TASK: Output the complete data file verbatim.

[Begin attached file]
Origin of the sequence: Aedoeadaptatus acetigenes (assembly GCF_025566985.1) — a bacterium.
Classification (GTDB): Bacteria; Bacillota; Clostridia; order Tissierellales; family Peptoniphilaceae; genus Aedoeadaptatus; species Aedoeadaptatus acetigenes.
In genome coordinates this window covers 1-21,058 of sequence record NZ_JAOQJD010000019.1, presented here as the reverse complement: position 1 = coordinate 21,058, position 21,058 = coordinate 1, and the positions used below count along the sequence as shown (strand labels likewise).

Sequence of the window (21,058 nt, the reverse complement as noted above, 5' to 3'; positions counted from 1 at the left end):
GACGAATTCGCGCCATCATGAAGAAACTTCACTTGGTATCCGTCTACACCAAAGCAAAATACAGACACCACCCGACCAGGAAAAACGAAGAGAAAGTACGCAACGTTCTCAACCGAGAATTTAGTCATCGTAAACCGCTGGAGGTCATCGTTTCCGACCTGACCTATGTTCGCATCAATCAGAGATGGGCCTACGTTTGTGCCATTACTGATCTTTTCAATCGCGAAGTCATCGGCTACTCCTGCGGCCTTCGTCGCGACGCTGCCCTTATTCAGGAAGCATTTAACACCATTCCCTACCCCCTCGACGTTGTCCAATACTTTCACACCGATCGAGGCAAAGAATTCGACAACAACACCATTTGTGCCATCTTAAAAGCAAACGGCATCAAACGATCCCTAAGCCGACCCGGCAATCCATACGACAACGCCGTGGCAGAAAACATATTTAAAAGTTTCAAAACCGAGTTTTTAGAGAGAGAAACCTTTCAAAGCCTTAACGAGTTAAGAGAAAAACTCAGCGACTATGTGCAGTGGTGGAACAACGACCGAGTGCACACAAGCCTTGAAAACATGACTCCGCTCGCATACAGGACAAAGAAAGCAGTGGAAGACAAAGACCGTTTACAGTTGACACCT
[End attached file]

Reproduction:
Origin of the sequence: Aedoeadaptatus acetigenes (assembly GCF_025566985.1) — a bacterium.
Classification (GTDB): Bacteria; Bacillota; Clostridia; order Tissierellales; family Peptoniphilaceae; genus Aedoeadaptatus; species Aedoeadaptatus acetigenes.
In genome coordinates this window covers 1-21,058 of sequence record NZ_JAOQJD010000019.1, presented here as the reverse complement: position 1 = coordinate 21,058, position 21,058 = coordinate 1, and the positions used below count along the sequence as shown (strand labels likewise).

Sequence of the window (21,058 nt, the reverse complement as noted above, 5' to 3'; positions counted from 1 at the left end):
GACGAATTCGCGCCATCATGAAGAAACTTCACTTGGTATCCGTCTACACCAAAGCAAAATACAGACACCACCCGACCAGGAAAAACGAAGAGAAAGTACGCAACGTTCTCAACCGAGAATTTAGTCATCGTAAACCGCTGGAGGTCATCGTTTCCGACCTGACCTATGTTCGCATCAATCAGAGATGGGCCTACGTTTGTGCCATTACTGATCTTTTCAATCGCGAAGTCATCGGCTACTCCTGCGGCCTTCGTCGCGACGCTGCCCTTATTCAGGAAGCATTTAACACCATTCCCTACCCCCTCGACGTTGTCCAATACTTTCACACCGATCGAGGCAAAGAATTCGACAACAACACCATTTGTGCCATCTTAAAAGCAAACGGCATCAAACGATCCCTAAGCCGACCCGGCAATCCATACGACAACGCCGTGGCAGAAAACATATTTAAAAGTTTCAAAACCGAGTTTTTAGAGAGAGAAACCTTTCAAAGCCTTAACGAGTTAAGAGAAAAACTCAGCGACTATGTGCAGTGGTGGAACAACGACCGAGTGCACACAAGCCTTGAAAACATGACTCCGCTCGCATACAGGACAAAGAAAGCAGTGGAAGACAAAGACCGTTTACAGTTGACACCT